Houston Rockets: The case for, and against, trading Christian Wood

James Piercey
Christian Wood #35 of the Houston Rockets (Photo by Hannah Foslien/Getty Images).
Christian Wood #35 of the Houston Rockets (Photo by Hannah Foslien/Getty Images).
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Houston Rockets
Christian Wood #35 of the Houston Rockets (Photo by Omar Rawlings/Getty Images)

The case against the Houston Rockets trading Chrisitan Wood: Ability

He’s really, really good. Defensive warts aside, Wood is the rare center who is equally as effective whether he rolls or pops after setting a pick. This keeps defenses guessing and enhances the play of whichever ball handler he’s sharing the floor with. Hypothetically, if the Rockets were to draft Jalen Green, Wood’s floor spacing would be a massive boon to an offense built around two aggressive, slashing guards in Green and Kevin Porter Jr.

Related Story. Time to stop with the Christian Wood trade ideas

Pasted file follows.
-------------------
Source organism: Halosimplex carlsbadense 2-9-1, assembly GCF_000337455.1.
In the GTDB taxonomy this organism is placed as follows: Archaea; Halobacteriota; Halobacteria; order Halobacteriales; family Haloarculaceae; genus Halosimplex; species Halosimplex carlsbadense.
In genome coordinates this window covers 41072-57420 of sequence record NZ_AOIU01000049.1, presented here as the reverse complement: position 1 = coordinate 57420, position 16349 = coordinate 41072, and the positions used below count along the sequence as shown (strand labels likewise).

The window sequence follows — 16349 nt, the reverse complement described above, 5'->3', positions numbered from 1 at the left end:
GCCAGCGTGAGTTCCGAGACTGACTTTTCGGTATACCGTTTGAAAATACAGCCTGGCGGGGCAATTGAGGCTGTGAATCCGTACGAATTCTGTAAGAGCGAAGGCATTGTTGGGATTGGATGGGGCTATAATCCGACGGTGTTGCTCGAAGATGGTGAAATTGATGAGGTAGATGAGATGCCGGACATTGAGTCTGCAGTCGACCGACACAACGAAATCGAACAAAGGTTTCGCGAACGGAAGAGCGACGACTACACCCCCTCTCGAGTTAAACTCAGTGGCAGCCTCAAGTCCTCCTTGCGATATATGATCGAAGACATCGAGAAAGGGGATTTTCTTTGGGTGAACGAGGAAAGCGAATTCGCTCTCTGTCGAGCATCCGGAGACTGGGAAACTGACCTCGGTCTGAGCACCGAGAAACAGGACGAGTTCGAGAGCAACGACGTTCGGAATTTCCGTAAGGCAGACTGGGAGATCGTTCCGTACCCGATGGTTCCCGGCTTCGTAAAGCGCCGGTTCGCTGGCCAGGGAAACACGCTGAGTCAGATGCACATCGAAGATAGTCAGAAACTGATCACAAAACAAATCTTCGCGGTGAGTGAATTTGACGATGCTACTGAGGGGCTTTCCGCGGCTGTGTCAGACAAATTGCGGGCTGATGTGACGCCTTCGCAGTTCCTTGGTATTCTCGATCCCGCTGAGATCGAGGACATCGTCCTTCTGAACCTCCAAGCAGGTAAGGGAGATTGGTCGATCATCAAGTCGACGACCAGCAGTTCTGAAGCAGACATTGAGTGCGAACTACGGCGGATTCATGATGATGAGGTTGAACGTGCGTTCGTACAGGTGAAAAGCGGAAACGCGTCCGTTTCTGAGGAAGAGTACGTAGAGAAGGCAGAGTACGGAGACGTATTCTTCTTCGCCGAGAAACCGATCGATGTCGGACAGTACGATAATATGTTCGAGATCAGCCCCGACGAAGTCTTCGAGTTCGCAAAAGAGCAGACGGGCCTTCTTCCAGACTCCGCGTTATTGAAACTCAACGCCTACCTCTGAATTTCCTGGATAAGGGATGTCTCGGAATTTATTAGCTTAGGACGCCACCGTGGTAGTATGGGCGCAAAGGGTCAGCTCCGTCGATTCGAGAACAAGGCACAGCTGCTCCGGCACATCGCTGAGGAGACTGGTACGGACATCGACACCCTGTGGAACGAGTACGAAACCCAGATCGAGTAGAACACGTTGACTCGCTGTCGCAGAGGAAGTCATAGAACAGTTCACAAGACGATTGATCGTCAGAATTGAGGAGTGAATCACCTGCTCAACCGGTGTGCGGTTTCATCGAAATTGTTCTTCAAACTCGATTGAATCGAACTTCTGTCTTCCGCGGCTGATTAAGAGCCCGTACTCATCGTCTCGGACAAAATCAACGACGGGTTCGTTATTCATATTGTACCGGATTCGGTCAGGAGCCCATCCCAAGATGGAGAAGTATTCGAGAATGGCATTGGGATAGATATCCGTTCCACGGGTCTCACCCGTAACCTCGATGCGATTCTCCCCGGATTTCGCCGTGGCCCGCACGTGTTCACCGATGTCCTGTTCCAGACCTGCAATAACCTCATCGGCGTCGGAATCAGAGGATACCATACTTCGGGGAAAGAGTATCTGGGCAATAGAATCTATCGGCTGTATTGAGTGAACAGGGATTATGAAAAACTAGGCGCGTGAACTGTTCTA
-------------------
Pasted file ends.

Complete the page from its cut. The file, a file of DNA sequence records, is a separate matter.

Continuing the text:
More than just a secondary weapon, he’s even adept at putting the ball on the floor to create a shot for himself. He is a fringe All-Star talent, and if he doesn’t improve even an iota, that is likely to remain true for another four or five seasons.

Depending on the development of Kevin Porter Jr, whoever the team drafts with the second overall pick, and the rest of the young core, maybe that ends up mattering to a contending Houston Rockets. If, several seasons from now when the Rockets are ready to win, Christian Wood is the team’s third best player, that’s highly likely to be a championship calibre team. Regardless of any criticisms that can be made of his game, Wood is an overqualified third best player by any measure.

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